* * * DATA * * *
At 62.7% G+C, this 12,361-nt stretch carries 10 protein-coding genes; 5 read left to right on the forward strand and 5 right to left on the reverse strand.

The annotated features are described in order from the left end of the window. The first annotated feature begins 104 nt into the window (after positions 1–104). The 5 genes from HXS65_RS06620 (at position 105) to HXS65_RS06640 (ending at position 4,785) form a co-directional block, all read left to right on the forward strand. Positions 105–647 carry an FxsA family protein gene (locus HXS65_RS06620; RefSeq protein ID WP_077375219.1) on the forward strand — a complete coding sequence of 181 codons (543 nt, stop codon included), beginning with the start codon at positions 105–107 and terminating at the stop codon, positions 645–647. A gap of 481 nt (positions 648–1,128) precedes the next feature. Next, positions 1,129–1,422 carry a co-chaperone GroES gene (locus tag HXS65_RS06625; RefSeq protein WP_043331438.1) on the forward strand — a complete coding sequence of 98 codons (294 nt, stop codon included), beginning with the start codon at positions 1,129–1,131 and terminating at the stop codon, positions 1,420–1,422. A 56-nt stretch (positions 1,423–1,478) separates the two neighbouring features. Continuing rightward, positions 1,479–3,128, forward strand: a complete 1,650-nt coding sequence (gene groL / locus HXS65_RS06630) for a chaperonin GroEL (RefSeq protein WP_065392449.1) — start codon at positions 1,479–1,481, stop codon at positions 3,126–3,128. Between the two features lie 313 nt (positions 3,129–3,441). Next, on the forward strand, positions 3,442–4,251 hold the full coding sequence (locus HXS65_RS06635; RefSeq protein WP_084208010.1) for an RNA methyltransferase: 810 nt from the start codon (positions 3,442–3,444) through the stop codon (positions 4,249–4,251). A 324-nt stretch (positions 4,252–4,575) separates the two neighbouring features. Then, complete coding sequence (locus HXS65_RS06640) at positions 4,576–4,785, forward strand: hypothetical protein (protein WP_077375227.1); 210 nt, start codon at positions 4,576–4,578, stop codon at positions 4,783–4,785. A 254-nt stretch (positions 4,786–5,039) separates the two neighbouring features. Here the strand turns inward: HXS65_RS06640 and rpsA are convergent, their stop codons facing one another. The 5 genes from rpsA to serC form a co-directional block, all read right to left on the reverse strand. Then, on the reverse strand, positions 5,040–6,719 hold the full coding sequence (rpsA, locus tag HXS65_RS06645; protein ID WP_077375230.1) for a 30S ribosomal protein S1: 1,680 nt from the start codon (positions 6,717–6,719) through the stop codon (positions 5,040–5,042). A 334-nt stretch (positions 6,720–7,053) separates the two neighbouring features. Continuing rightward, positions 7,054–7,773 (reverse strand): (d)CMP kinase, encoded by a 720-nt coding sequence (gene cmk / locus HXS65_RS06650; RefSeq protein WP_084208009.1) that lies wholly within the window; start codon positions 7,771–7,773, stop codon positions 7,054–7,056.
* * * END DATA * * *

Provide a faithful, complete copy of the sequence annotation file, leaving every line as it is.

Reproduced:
At 62.7% G+C, this 12,361-nt stretch carries 10 protein-coding genes; 5 read left to right on the forward strand and 5 right to left on the reverse strand.

The annotated features are described in order from the left end of the window. The first annotated feature begins 104 nt into the window (after positions 1–104). The 5 genes from HXS65_RS06620 (at position 105) to HXS65_RS06640 (ending at position 4,785) form a co-directional block, all read left to right on the forward strand. Positions 105–647 carry an FxsA family protein gene (locus HXS65_RS06620; RefSeq protein ID WP_077375219.1) on the forward strand — a complete coding sequence of 181 codons (543 nt, stop codon included), beginning with the start codon at positions 105–107 and terminating at the stop codon, positions 645–647. A gap of 481 nt (positions 648–1,128) precedes the next feature. Next, positions 1,129–1,422 carry a co-chaperone GroES gene (locus tag HXS65_RS06625; RefSeq protein WP_043331438.1) on the forward strand — a complete coding sequence of 98 codons (294 nt, stop codon included), beginning with the start codon at positions 1,129–1,131 and terminating at the stop codon, positions 1,420–1,422. A 56-nt stretch (positions 1,423–1,478) separates the two neighbouring features. Continuing rightward, positions 1,479–3,128, forward strand: a complete 1,650-nt coding sequence (gene groL / locus HXS65_RS06630) for a chaperonin GroEL (RefSeq protein WP_065392449.1) — start codon at positions 1,479–1,481, stop codon at positions 3,126–3,128. Between the two features lie 313 nt (positions 3,129–3,441). Next, on the forward strand, positions 3,442–4,251 hold the full coding sequence (locus HXS65_RS06635; RefSeq protein WP_084208010.1) for an RNA methyltransferase: 810 nt from the start codon (positions 3,442–3,444) through the stop codon (positions 4,249–4,251). A 324-nt stretch (positions 4,252–4,575) separates the two neighbouring features. Then, complete coding sequence (locus HXS65_RS06640) at positions 4,576–4,785, forward strand: hypothetical protein (protein WP_077375227.1); 210 nt, start codon at positions 4,576–4,578, stop codon at positions 4,783–4,785. A 254-nt stretch (positions 4,786–5,039) separates the two neighbouring features. Here the strand turns inward: HXS65_RS06640 and rpsA are convergent, their stop codons facing one another. The 5 genes from rpsA to serC form a co-directional block, all read right to left on the reverse strand. Then, on the reverse strand, positions 5,040–6,719 hold the full coding sequence (rpsA, locus tag HXS65_RS06645; protein ID WP_077375230.1) for a 30S ribosomal protein S1: 1,680 nt from the start codon (positions 6,717–6,719) through the stop codon (positions 5,040–5,042). A 334-nt stretch (positions 6,720–7,053) separates the two neighbouring features. Continuing rightward, positions 7,054–7,773 (reverse strand): (d)CMP kinase, encoded by a 720-nt coding sequence (gene cmk / locus HXS65_RS06650; RefSeq protein WP_084208009.1) that lies wholly within the window; start codon positions 7,771–7,773, stop codon positions 7,054–7,056.